April 23, 2012 at 1:19 pm |
    • Raksha

      When was the last time CNN had an article about the Holocaust ? There are still more hate crimes against Jews than any other minority, when did CNN last mention that ?

      April 23, 2012 at 1:35 pm |
    • Know What

      Raksha, When did CNN last have an article about the holocaust?

      About 4 days ago:
      http://religion.blogs.cnn.com/2012/04/19/my-take-7-life-lessons-from-a-holocaust-survivor/comment-page-5/#comment-1217331

      It is still active for comment, if you wish.

      April 23, 2012 at 1:42 pm |
    • babykitty

      Raksha, that is untrue. Jews are not the most targetted minority group. The FBI publishes hate crime stats. It isn't hard to find.

      April 23, 2012 at 1:49 pm |
    • babykitty

      Freeman, I don't see jews committing murder and mayhem and then blaming it on the Holocaust. Also, the only "gap" in schools between jews and everyone else is that they have the highest scores.

      April 23, 2012 at 1:51 pm |
    • Raksha

      @KnowWhat
      Issues against black people still takes the CNN coverage prize against Jews, woman's rights, Chinese slavery in the USA, Latinos or any other group.......hands down. I don't understand why.

      April 23, 2012 at 2:12 pm |
    • Know What

      Raksha,

      Pretend that you run these blogs.

      Holocaust article – 4 days = 494 comments
      This article – 1 day = 2,150 comments

      Which type of article are you more likely to run in the future?

      April 23, 2012 at 2:23 pm |
  7. A.M.PAVLIK

    THERE IS NO EASY ANSWERS, NOR ANY EASY MOVEMENTS. BLACK,WHITEMMEXICO,FRENCH,IRISH,POLISH,WHAT DOES IT MATTER? WE ARE ALL CHILDREN OF THE WORLD AND WHATEVER YOU SAY AS YOUR GOD, BUT, LET US UNDERSTAND SOMETHING. "MURDER IS MURDER. IF YOU KILL YOUR OWN, IT IS STILL MURDER. WHAT HAPPENED TO THE HONOR OF YOUR PARENTS, AND GRANDPARENTS? IS IT DIFFERENT IF YOU ARE BLACK, OR ITALIAN, IF YOU RUN WITH THE MAFIA, THEN YOU FOLLOW THOSE WHO DO NOT RESPECT OTHERS.WHAT HAPPENED TO THE HARD LIVING OF OUR FOREFATHERS AND THE HONOR WE SHOULD HAVE FOR THE WAY THEY LIVED AND DIED. GOD OR HOLY ONE, HELP US TO FIND OUR SPACE AND HONOR AGAIN.

    April 23, 2012 at 1:19 pm |
  8. NeutralityAct

    Yawn.....

    April 23, 2012 at 1:19 pm |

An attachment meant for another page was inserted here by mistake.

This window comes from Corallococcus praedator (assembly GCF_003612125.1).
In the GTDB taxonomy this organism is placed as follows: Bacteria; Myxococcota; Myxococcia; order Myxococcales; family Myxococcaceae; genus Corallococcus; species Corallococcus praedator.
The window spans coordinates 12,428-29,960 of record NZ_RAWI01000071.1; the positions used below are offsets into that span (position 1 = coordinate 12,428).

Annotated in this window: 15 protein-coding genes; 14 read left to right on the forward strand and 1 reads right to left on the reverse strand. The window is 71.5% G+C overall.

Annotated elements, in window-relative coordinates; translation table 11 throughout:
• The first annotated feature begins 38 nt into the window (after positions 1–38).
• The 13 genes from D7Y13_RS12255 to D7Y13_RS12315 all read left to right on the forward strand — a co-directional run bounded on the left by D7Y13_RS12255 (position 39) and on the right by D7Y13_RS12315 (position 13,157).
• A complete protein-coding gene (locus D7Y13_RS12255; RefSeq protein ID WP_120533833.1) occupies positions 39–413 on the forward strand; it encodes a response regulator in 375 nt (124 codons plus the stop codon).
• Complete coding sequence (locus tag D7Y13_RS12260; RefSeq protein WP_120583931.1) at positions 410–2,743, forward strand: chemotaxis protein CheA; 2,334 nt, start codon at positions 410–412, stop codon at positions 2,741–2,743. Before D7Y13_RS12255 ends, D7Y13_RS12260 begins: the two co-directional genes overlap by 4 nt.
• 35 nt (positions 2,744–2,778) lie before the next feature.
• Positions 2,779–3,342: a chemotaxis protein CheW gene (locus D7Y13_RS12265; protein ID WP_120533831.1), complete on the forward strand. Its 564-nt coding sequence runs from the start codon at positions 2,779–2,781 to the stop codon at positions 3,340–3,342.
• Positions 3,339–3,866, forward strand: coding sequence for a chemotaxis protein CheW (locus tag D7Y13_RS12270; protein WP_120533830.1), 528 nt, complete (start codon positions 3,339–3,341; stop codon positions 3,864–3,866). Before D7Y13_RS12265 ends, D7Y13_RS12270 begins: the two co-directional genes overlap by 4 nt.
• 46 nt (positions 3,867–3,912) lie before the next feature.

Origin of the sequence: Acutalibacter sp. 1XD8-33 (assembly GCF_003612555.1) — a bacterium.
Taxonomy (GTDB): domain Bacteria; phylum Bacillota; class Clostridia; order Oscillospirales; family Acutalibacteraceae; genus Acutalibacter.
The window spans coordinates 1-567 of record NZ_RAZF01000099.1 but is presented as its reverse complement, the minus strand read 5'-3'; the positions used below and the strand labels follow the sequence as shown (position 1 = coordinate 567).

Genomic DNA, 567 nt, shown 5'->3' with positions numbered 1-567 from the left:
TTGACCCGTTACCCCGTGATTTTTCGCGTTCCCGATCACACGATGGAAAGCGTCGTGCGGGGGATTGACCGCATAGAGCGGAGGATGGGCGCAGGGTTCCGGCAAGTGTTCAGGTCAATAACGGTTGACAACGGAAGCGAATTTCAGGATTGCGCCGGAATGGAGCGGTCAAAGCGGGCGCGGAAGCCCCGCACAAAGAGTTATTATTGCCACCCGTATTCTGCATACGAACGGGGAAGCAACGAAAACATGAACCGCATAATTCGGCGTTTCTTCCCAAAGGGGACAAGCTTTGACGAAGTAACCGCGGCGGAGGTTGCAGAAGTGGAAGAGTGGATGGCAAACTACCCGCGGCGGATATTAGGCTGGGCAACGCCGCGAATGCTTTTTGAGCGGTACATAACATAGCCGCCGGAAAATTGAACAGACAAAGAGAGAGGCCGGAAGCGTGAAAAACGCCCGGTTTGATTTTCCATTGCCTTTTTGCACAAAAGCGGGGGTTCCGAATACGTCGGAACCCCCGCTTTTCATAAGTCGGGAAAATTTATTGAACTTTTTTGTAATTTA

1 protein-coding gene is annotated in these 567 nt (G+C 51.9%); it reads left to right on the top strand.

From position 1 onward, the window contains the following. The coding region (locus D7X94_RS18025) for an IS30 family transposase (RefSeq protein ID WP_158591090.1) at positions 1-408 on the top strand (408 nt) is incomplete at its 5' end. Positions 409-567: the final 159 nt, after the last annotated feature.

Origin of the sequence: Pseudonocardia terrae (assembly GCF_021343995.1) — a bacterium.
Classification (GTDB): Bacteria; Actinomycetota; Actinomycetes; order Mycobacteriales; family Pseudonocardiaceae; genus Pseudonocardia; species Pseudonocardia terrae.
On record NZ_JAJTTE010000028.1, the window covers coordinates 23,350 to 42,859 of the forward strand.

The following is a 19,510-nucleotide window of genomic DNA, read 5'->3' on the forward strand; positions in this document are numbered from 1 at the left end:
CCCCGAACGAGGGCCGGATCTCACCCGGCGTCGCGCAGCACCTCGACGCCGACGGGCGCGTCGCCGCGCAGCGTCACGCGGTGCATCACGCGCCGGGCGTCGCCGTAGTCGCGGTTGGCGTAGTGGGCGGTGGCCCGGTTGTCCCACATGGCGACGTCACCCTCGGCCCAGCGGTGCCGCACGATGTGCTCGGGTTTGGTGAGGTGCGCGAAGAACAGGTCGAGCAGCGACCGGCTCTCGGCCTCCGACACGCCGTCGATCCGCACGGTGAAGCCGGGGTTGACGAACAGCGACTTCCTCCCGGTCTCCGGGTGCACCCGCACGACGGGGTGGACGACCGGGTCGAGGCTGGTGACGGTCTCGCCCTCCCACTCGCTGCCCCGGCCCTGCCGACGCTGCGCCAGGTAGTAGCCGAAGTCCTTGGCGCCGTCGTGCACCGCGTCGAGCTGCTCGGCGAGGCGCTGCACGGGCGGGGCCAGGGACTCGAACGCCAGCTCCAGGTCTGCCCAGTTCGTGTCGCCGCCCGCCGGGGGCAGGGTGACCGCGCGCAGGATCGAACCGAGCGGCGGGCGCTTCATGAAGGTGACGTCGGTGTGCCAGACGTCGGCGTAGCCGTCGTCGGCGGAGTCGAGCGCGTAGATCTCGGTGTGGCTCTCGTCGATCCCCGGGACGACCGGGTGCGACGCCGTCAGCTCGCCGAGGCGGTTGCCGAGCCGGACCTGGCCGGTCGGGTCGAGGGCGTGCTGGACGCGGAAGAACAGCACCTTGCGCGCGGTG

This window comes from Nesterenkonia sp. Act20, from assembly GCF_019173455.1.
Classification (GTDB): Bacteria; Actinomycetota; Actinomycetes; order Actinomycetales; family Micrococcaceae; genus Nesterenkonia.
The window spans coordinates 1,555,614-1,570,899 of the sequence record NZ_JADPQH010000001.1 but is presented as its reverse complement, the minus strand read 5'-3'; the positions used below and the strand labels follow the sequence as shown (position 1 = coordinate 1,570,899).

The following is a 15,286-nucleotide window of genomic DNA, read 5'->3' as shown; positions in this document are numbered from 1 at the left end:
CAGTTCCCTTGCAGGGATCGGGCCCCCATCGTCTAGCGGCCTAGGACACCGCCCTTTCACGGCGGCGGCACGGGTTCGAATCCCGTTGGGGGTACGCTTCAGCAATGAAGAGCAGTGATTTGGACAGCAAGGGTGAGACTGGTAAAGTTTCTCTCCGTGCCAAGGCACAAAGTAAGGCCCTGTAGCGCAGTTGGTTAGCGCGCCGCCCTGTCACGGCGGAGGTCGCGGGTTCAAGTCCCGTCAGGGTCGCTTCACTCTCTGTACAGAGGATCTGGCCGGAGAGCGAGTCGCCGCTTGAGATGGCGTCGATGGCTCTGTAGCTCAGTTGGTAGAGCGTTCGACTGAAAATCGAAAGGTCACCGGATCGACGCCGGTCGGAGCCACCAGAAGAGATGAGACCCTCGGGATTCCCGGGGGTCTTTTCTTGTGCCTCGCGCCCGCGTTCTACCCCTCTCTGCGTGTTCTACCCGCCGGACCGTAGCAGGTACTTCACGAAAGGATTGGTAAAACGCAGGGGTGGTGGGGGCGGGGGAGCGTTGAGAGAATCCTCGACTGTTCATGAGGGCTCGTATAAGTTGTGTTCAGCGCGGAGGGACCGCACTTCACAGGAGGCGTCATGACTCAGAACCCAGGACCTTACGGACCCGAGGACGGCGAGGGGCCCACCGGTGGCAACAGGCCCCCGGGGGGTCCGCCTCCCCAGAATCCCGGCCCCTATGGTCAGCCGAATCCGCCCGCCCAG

9. Paul

    To Mr. Cone the South and all of the US is not that way anymore the only one that has hate is people like you. I did not do anything to black people nor did my family so don’t blame all white people for what a few did. Stop the hate so we all can live together.

    April 23, 2012 at 1:18 pm |
  10. jkrizan

    Superb article! I wish I had Professor Cone and Rev. Jeremiah Wright as some of my teachers during my under graduate work.

    April 23, 2012 at 1:14 pm |
    • babykitty

      I guess you don't care about the integrity and quality of your education...

      April 23, 2012 at 1:16 pm |
  11. sortakinda

    It seems that Dr. Cone is not even trying to write about the acts of a limited number of whites in the South and what they did to a limited number of Black people (albeit maintaining a reign of terror) without sounding like he hates white peoople who are alive today. I don't like Napoleon and what he did, but I can't undo it by hating the French.

    April 23, 2012 at 1:13 pm |
  12. Scott

    Cone=Hate+religion

    April 23, 2012 at 1:13 pm |
  13. Civil_People_Power

    History is History wether you run it up a flag pole or speak about it in an article. you cant have it both ways! Its either racist or its not!

    April 23, 2012 at 1:11 pm |
  14. DH

    It's a fact that more whites than blacks have been lynched in the US. Of course, angry blacks who are looking to blame the white man for everything ignore this fact. They also ignore the fact that thousands of whites are victims of crimes committed by blacks each year and that blacks are 8 times more likely to commit a murder. Apparently, none of this matters.